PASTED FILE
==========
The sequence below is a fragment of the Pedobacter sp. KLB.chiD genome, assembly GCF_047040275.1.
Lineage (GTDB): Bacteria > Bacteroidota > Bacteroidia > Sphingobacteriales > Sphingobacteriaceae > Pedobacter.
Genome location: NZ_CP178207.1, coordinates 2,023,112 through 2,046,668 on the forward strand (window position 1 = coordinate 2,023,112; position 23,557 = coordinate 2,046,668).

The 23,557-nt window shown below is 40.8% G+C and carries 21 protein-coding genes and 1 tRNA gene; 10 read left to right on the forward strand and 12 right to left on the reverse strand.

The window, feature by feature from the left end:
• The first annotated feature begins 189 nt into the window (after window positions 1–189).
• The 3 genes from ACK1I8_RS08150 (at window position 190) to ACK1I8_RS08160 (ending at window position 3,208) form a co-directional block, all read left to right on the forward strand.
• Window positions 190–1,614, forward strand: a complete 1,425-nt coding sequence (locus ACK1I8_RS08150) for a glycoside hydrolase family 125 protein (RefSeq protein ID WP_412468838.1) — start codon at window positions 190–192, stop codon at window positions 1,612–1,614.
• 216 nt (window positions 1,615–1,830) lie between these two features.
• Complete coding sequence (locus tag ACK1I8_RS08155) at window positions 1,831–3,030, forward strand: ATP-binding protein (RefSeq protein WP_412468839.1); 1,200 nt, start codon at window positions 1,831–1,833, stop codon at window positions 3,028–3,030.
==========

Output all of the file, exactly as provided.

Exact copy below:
The sequence below is a fragment of the Pedobacter sp. KLB.chiD genome, assembly GCF_047040275.1.
Lineage (GTDB): Bacteria > Bacteroidota > Bacteroidia > Sphingobacteriales > Sphingobacteriaceae > Pedobacter.
Genome location: NZ_CP178207.1, coordinates 2,023,112 through 2,046,668 on the forward strand (window position 1 = coordinate 2,023,112; position 23,557 = coordinate 2,046,668).

The 23,557-nt window shown below is 40.8% G+C and carries 21 protein-coding genes and 1 tRNA gene; 10 read left to right on the forward strand and 12 right to left on the reverse strand.

The window, feature by feature from the left end:
• The first annotated feature begins 189 nt into the window (after window positions 1–189).
• The 3 genes from ACK1I8_RS08150 (at window position 190) to ACK1I8_RS08160 (ending at window position 3,208) form a co-directional block, all read left to right on the forward strand.
• Window positions 190–1,614, forward strand: a complete 1,425-nt coding sequence (locus ACK1I8_RS08150) for a glycoside hydrolase family 125 protein (RefSeq protein ID WP_412468838.1) — start codon at window positions 190–192, stop codon at window positions 1,612–1,614.
• 216 nt (window positions 1,615–1,830) lie between these two features.
• Complete coding sequence (locus tag ACK1I8_RS08155) at window positions 1,831–3,030, forward strand: ATP-binding protein (RefSeq protein WP_412468839.1); 1,200 nt, start codon at window positions 1,831–1,833, stop codon at window positions 3,028–3,030.